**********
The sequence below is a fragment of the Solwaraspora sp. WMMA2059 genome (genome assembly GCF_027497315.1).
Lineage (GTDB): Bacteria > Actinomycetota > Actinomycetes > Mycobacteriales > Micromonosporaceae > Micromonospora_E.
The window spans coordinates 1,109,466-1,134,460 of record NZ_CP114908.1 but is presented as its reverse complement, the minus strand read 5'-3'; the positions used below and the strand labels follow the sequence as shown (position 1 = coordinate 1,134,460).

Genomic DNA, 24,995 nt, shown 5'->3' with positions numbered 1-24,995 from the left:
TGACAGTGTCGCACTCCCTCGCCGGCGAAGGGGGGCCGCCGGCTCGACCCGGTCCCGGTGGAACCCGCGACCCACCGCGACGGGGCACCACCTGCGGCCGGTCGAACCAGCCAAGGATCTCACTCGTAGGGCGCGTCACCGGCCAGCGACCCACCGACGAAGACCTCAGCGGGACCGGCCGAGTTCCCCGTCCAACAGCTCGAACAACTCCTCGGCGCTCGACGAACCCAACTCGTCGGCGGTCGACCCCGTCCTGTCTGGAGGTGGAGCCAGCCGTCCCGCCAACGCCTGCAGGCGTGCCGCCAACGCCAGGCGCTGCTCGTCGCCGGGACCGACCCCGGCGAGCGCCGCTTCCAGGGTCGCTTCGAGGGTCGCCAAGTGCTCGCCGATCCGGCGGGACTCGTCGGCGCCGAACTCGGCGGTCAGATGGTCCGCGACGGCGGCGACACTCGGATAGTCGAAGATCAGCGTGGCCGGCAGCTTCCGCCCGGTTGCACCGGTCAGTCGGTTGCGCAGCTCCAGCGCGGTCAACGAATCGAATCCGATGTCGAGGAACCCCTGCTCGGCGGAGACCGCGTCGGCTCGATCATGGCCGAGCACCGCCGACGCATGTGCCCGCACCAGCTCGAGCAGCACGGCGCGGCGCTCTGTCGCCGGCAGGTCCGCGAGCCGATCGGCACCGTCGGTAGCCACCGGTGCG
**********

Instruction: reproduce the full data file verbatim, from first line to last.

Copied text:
The sequence below is a fragment of the Solwaraspora sp. WMMA2059 genome (genome assembly GCF_027497315.1).
Lineage (GTDB): Bacteria > Actinomycetota > Actinomycetes > Mycobacteriales > Micromonosporaceae > Micromonospora_E.
The window spans coordinates 1,109,466-1,134,460 of record NZ_CP114908.1 but is presented as its reverse complement, the minus strand read 5'-3'; the positions used below and the strand labels follow the sequence as shown (position 1 = coordinate 1,134,460).

Genomic DNA, 24,995 nt, shown 5'->3' with positions numbered 1-24,995 from the left:
TGACAGTGTCGCACTCCCTCGCCGGCGAAGGGGGGCCGCCGGCTCGACCCGGTCCCGGTGGAACCCGCGACCCACCGCGACGGGGCACCACCTGCGGCCGGTCGAACCAGCCAAGGATCTCACTCGTAGGGCGCGTCACCGGCCAGCGACCCACCGACGAAGACCTCAGCGGGACCGGCCGAGTTCCCCGTCCAACAGCTCGAACAACTCCTCGGCGCTCGACGAACCCAACTCGTCGGCGGTCGACCCCGTCCTGTCTGGAGGTGGAGCCAGCCGTCCCGCCAACGCCTGCAGGCGTGCCGCCAACGCCAGGCGCTGCTCGTCGCCGGGACCGACCCCGGCGAGCGCCGCTTCCAGGGTCGCTTCGAGGGTCGCCAAGTGCTCGCCGATCCGGCGGGACTCGTCGGCGCCGAACTCGGCGGTCAGATGGTCCGCGACGGCGGCGACACTCGGATAGTCGAAGATCAGCGTGGCCGGCAGCTTCCGCCCGGTTGCACCGGTCAGTCGGTTGCGCAGCTCCAGCGCGGTCAACGAATCGAATCCGATGTCGAGGAACCCCTGCTCGGCGGAGACCGCGTCGGCTCGATCATGGCCGAGCACCGCCGACGCATGTGCCCGCACCAGCTCGAGCAGCACGGCGCGGCGCTCTGTCGCCGGCAGGTCCGCGAGCCGATCGGCACCGTCGGTAGCCACCGGTGCG